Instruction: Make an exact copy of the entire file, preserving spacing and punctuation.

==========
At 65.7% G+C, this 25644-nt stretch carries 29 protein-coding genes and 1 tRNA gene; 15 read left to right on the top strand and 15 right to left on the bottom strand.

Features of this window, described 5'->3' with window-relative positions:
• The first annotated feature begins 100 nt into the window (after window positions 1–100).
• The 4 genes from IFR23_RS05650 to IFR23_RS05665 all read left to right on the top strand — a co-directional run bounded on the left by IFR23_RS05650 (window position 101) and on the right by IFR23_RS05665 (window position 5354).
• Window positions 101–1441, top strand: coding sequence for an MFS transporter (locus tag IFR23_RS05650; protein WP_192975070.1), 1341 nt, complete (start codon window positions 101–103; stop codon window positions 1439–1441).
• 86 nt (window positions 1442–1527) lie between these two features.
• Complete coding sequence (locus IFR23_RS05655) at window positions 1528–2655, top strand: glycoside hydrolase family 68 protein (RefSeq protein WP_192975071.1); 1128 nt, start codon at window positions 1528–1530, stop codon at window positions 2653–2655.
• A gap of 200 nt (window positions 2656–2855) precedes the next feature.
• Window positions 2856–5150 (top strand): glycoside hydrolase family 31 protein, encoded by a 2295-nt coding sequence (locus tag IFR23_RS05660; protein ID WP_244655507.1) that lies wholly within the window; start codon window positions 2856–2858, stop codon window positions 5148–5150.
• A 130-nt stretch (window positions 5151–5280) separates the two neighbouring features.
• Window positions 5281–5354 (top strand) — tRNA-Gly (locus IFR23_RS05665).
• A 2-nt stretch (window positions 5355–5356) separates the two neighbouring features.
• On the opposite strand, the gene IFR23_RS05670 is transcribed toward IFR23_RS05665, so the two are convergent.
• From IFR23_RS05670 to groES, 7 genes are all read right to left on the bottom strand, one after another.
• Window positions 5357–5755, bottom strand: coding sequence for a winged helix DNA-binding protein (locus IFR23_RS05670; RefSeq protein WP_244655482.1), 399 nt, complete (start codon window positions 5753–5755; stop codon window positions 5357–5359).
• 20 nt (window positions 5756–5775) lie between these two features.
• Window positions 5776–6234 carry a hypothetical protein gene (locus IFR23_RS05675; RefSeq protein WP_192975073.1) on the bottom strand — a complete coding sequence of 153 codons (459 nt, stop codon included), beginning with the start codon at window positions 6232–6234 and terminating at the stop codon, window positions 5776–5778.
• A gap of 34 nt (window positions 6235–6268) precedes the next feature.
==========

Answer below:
At 65.7% G+C, this 25644-nt stretch carries 29 protein-coding genes and 1 tRNA gene; 15 read left to right on the top strand and 15 right to left on the bottom strand.

Features of this window, described 5'->3' with window-relative positions:
• The first annotated feature begins 100 nt into the window (after window positions 1–100).
• The 4 genes from IFR23_RS05650 to IFR23_RS05665 all read left to right on the top strand — a co-directional run bounded on the left by IFR23_RS05650 (window position 101) and on the right by IFR23_RS05665 (window position 5354).
• Window positions 101–1441, top strand: coding sequence for an MFS transporter (locus tag IFR23_RS05650; protein WP_192975070.1), 1341 nt, complete (start codon window positions 101–103; stop codon window positions 1439–1441).
• 86 nt (window positions 1442–1527) lie between these two features.
• Complete coding sequence (locus IFR23_RS05655) at window positions 1528–2655, top strand: glycoside hydrolase family 68 protein (RefSeq protein WP_192975071.1); 1128 nt, start codon at window positions 1528–1530, stop codon at window positions 2653–2655.
• A gap of 200 nt (window positions 2656–2855) precedes the next feature.
• Window positions 2856–5150 (top strand): glycoside hydrolase family 31 protein, encoded by a 2295-nt coding sequence (locus tag IFR23_RS05660; protein ID WP_244655507.1) that lies wholly within the window; start codon window positions 2856–2858, stop codon window positions 5148–5150.
• A 130-nt stretch (window positions 5151–5280) separates the two neighbouring features.
• Window positions 5281–5354 (top strand) — tRNA-Gly (locus IFR23_RS05665).
• A 2-nt stretch (window positions 5355–5356) separates the two neighbouring features.
• On the opposite strand, the gene IFR23_RS05670 is transcribed toward IFR23_RS05665, so the two are convergent.
• From IFR23_RS05670 to groES, 7 genes are all read right to left on the bottom strand, one after another.
• Window positions 5357–5755, bottom strand: coding sequence for a winged helix DNA-binding protein (locus IFR23_RS05670; RefSeq protein WP_244655482.1), 399 nt, complete (start codon window positions 5753–5755; stop codon window positions 5357–5359).
• 20 nt (window positions 5756–5775) lie between these two features.
• Window positions 5776–6234 carry a hypothetical protein gene (locus IFR23_RS05675; RefSeq protein WP_192975073.1) on the bottom strand — a complete coding sequence of 153 codons (459 nt, stop codon included), beginning with the start codon at window positions 6232–6234 and terminating at the stop codon, window positions 5776–5778.
• A gap of 34 nt (window positions 6235–6268) precedes the next feature.